Imperial Outpost and Social Provider: The Russians and Akhalkalaki
The mainly Armenian-populated Georgian region of Akhalkalaki has never declared independence from Georgia, or even autonomy within Georgia. But then, one might say that it has never really needed to. Isolated in its bowl of mountains, linked to Georgia by only two atrocious roads, Akhalkalaki is already very much a world unto itself.
The local currencies are the Russian ruble and the Armenian dram. So rare are Georgian Lari that vendors in the bazaar are extremely vague about the exchange rate. The Georgian language is rarely heard, and hardly even taught in the schools, if only because the Georgian Education Ministry's lack of funds has gravely limited the supply of new textbooks. The television watched is Russian or Armenian.
Above all, there is absolutely no presence of the Georgian armed forces. The last time they tried even to enter the region was in August 1998, when a Georgian force attempted to hold exercises in the region, and was turned back by a crowd which blocked the road, alleging that this was a ploy to establish a permanent and in their view, highly undesirable Georgian military garrison.
Instead, Akhalkalaki remains home to a Russian military base, with the slogan "To Defend the Interests of the Russian State" blazoned defiantly on the wall outside its main gate. Akhalkalaki's position on the Turkish border, and on a natural route from Turkey into the southern Caucasus, has long made the area a strategic prize. A ruined medieval castle lies just outside town, and was used by the Ottoman Turks as a fortress. The Russian Empire established a strong garrison there; and in Soviet times the base in Akhalkalaki was the headquarters of a powerful group of forces which confronted those of NATO's Turkey a few miles away across the border.
Today, the vast majority of those forces have gone. Under the renegotiated flanking provisions of the Conventional Forces in Europe (CFE) Treaty, Russia reduced its forces in the region still further over the course of last year, withdrawing sixty tanks and more than four hundred armored vehicles from Georgia. In October 2000, 76 armored vehicles were moved from Akhalkalaki across the border into Armenia. However, the Akhalkalaki base remains home to up to 3,000 Russian soldiers, and is one of four Russian bases to remain in Georgia.
Moscow sees the retention of at least a residual military presence in Georgia as essential to secure its lines of communication to the Russian forces stationed in Armenia, and more widely as a way of limiting US and Turkish influence in the southern Caucasus. The Georgian administration of Eduard Shevardnadze, backed by the USA and to a lesser extent the West Europeans, has long pressed for their withdrawal. At the Istanbul summit of the Organization for Security and Cooperation in Europe in November 1999, Russia agreed to withdraw two of these bases, at Vaziani near Tbilisi and Gudauta in Abkhazia, by July of this year - though Moscow is still trying to negotiate continued use of the airfield at Vaziani.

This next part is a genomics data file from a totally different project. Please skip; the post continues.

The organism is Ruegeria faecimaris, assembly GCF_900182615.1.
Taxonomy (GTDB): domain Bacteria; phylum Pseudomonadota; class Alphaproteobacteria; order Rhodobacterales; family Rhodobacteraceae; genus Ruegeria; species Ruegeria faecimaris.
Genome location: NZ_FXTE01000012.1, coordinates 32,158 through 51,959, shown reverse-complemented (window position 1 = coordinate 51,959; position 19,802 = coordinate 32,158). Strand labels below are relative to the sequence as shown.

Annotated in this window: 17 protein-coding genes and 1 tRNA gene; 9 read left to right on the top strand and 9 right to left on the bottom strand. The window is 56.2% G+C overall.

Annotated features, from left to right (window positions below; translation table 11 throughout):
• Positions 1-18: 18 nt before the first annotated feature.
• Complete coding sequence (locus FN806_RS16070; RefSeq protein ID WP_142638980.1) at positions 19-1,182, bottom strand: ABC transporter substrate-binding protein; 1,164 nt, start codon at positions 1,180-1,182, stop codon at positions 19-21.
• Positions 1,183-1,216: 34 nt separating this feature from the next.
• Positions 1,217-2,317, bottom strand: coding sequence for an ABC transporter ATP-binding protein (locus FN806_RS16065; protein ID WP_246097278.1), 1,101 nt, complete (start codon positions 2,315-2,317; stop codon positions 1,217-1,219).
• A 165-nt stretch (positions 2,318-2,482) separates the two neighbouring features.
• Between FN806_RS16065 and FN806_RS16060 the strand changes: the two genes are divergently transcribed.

However, concerning the other two bases, at Batumi in the autonomous republic of Ajara, and at Akhalkalaki, Russia is pressing the Georgians to grant a 15 year lease, in return for a reduction in Georgia's $179 million gas debt to Russia a deal which would resemble the one struck with Ukraine over Sevastopol in 1996. The Georgians, for their part, have offered a three-year lease.
This position may make some sense as a negotiating counter, but if it is based on a belief that in three years Georgia could take over the base, it is very unrealistic. In fact, nobody with whom I spoke in the Akhalkalaki region Georgian officials included thought that there was the slightest chance that Georgia would be able to replace the Russian army even in the medium term, or that Tbilisi either could or should exert any kind of direct pressure to get the Russians to leave.
This is because of the extreme weakness of the central Georgian state, but even more importantly because of the rock solid support of the local Armenian population of Akhalkalaki for a continued Russian presence. Literally every single person with whom I spoke on the streets and in the bazaar wanted the base to stay indefinitely. One reason given was continued fear of Turkey. The local population suffered severely under Turkish occupation in 1918, and also received many refugees from the massacres of Armenians in Turkey during the First World War.